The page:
New York City public school students wishing to participate in high-contact sports this fall will have to show proof of vaccination against COVID-19, the city announced Friday.
The new policy affects an estimated 20,000 students and staffers who participate in the Public School Athletic League in specific sports like football, basketball, and lacrosse.
“This is in alignment with recent New York State and CDC guidance, which stated that high-risk sports and extracurricular activities should be virtual or canceled in areas of high community transmission unless all participants are fully vaccinated,” said Department of Education spokesperson Nathaniel Styer in a statement.
The DOE said the high-risk sports, where close contact between players can occur, are: the fall sports of football and volleyball, winter sports of basketball and wrestling, and spring sports of lacrosse, stunt, and rugby. Kids and staffers involved in bowling will also need to be vaccinated because it takes place indoors.
Fully vaccinated people can remove their masks while playing high-risk sports outdoors.
To participate in the listed sports, students need to get their first dose of a vaccine by the first day of competitive play — for football, that’s September 3rd while for volleyball that’s September 27th.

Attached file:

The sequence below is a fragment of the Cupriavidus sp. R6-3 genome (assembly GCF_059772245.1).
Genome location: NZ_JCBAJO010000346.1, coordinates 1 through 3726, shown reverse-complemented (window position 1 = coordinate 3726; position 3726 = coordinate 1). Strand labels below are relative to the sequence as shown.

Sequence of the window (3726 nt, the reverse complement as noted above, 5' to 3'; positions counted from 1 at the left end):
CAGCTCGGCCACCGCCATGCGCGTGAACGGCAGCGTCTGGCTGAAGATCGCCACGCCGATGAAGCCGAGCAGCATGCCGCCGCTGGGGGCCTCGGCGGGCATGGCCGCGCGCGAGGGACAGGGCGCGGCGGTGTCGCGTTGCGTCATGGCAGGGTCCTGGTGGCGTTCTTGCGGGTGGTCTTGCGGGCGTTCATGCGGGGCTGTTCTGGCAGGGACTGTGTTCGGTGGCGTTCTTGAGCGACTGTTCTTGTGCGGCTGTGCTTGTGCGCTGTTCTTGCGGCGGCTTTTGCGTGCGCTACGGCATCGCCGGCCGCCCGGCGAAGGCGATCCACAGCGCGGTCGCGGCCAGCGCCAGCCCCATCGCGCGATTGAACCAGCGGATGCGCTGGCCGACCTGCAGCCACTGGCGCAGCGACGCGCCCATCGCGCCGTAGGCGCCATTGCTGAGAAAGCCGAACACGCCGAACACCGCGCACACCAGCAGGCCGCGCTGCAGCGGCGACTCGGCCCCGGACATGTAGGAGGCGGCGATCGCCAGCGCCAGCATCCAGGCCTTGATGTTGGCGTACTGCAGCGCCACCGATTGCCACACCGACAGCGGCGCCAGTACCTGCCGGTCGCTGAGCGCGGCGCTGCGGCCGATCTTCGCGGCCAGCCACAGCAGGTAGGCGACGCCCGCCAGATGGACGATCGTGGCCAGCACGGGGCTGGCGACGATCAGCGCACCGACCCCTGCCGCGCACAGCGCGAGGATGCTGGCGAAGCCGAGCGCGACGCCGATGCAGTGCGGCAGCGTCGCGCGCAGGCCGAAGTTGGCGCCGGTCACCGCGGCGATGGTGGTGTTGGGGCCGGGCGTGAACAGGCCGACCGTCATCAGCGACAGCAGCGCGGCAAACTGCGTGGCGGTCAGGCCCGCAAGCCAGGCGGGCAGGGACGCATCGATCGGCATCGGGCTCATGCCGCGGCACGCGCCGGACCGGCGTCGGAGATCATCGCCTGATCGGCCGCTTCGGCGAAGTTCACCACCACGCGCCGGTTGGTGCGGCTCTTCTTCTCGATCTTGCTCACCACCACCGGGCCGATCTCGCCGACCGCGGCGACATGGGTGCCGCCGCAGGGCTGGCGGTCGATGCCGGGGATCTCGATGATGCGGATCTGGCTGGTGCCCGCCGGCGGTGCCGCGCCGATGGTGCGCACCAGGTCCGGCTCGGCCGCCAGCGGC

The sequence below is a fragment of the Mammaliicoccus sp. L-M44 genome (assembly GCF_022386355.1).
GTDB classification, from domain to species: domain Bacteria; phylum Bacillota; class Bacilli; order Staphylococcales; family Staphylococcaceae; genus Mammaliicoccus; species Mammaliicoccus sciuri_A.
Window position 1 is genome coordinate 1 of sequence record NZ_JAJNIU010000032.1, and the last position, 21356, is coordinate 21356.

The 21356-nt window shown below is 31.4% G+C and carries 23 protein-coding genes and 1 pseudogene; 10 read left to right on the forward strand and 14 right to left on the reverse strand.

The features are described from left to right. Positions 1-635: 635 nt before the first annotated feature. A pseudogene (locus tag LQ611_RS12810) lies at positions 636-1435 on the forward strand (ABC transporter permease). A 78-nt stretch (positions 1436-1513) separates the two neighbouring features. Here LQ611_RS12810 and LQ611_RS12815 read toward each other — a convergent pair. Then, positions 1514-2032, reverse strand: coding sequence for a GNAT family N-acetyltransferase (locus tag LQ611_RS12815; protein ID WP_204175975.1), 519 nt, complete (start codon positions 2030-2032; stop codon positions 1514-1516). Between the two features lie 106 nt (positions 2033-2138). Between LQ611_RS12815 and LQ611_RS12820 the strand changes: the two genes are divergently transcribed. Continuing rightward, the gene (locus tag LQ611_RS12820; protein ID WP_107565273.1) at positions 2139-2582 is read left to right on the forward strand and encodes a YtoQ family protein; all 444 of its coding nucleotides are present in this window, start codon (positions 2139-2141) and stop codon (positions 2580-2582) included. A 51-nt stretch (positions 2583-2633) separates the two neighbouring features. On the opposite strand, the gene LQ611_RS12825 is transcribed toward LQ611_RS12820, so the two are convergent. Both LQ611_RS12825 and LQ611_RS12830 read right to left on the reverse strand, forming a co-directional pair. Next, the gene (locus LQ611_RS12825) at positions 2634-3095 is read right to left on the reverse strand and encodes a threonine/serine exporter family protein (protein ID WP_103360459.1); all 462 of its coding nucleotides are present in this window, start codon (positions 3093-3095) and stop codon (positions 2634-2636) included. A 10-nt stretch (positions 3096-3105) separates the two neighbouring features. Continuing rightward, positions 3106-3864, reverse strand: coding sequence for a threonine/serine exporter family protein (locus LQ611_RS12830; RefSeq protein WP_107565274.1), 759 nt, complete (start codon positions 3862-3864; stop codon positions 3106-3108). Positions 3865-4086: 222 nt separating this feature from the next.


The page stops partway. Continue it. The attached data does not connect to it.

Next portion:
“This is really important for anyone who is an athlete or intends to be an athlete or be involved,” Mayor Bill de Blasio told WNYC’s Brian Lehrer Friday. “We want to make sure our athletes are safe, given the particular nature of these sports.”
De Blasio has said so far 56% of students between 12 and 17—or almost 300,000 of the city’s adolescents—have been vaccinated, though the data doesn’t say whether they are private or public school students.
“We owe it to our young people to make it possible for them to safely return to the sports they love,” said Schools Chancellor Meisha Porter in a statement. “Vaccinations are our passport out of this pandemic and this vaccine mandate will ensure everyone on high-risk teams are protected and able to compete.”
“Sports help keep young people healthy and vaccines will keep them in the game,” said Health Commissioner Dr. Dave Chokshi in a statement. “This is a sensible approach to athletics that involve closer contact. We applaud the Department of Education for taking this step to protect young athletes.”
To learn more about requirements, go to vaccine.schools.nyc.